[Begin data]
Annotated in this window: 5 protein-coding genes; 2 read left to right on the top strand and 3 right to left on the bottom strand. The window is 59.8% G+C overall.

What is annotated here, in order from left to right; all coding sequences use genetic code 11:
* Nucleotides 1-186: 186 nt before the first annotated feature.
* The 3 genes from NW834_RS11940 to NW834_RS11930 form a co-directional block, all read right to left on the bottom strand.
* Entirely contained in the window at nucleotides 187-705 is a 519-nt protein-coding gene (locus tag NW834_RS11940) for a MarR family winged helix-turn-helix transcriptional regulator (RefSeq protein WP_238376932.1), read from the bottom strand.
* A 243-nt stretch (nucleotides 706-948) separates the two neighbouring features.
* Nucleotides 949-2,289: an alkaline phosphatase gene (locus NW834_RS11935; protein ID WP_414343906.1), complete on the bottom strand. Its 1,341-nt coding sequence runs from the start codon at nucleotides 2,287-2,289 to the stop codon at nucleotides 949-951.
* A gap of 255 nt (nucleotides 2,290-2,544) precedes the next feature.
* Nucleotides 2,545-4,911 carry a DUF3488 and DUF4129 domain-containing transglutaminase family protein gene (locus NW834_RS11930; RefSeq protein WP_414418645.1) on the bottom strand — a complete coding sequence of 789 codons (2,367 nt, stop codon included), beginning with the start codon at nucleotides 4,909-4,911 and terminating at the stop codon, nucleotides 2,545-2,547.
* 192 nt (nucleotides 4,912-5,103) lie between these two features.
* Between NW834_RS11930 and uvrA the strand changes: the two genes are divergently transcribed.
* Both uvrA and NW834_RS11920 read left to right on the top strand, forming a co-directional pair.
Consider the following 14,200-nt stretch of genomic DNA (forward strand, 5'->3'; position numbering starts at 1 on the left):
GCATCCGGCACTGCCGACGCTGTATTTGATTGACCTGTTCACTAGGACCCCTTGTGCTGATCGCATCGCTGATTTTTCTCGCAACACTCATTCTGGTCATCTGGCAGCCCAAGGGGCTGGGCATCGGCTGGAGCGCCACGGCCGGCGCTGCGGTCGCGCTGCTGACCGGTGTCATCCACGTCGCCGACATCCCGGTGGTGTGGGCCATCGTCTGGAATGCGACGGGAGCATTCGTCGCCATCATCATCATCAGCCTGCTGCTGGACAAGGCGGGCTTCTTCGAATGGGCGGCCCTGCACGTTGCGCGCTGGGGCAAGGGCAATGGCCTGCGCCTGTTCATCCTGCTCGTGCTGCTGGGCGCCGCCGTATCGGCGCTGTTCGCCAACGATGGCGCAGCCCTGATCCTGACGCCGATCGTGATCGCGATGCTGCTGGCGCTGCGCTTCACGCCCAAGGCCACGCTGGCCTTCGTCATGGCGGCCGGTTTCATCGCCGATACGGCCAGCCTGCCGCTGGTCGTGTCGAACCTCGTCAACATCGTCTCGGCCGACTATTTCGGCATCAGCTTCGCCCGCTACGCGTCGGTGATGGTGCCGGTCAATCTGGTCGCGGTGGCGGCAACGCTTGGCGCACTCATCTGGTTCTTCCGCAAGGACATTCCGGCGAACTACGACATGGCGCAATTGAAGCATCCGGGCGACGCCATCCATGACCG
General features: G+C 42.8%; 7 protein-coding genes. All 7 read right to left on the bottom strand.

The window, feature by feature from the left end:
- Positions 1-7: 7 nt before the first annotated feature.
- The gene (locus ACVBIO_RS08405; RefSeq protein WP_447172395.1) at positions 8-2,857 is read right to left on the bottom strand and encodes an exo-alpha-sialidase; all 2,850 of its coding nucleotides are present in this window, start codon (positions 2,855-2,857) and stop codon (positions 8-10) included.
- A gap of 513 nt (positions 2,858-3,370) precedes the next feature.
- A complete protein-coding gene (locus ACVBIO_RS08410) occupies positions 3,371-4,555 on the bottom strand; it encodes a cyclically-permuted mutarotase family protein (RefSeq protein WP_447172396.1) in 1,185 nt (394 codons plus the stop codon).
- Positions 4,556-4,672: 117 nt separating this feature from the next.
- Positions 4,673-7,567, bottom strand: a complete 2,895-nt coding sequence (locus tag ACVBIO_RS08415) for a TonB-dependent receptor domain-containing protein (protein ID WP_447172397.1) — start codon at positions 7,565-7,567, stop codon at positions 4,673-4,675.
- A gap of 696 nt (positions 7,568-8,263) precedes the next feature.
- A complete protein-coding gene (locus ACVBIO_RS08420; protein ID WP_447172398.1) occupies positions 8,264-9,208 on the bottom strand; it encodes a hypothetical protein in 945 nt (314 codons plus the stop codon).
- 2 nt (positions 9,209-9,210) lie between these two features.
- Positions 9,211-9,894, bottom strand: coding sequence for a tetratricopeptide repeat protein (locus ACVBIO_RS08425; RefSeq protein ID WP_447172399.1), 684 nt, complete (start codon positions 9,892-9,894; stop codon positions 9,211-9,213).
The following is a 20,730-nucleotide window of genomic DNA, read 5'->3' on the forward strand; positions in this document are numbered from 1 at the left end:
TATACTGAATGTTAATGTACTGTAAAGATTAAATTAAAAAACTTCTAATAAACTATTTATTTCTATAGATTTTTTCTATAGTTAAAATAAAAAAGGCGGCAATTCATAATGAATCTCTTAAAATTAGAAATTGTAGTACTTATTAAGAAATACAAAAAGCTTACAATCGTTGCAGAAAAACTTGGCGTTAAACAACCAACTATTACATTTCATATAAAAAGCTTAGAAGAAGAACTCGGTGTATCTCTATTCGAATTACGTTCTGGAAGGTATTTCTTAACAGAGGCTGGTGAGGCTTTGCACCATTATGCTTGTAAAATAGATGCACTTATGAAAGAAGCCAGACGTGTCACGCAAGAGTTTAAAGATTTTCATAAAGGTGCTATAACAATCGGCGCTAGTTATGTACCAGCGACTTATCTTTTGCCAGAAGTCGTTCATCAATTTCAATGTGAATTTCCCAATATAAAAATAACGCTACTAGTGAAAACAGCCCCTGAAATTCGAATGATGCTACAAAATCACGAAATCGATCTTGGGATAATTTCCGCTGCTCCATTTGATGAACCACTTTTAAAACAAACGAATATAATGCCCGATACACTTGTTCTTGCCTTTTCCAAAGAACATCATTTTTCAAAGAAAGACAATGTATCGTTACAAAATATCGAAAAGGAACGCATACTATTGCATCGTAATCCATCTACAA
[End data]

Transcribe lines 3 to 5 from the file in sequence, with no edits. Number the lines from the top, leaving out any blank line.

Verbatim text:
* Nucleotides 1-186: 186 nt before the first annotated feature.
* The 3 genes from NW834_RS11940 to NW834_RS11930 form a co-directional block, all read right to left on the bottom strand.
* Entirely contained in the window at nucleotides 187-705 is a 519-nt protein-coding gene (locus tag NW834_RS11940) for a MarR family winged helix-turn-helix transcriptional regulator (RefSeq protein WP_238376932.1), read from the bottom strand.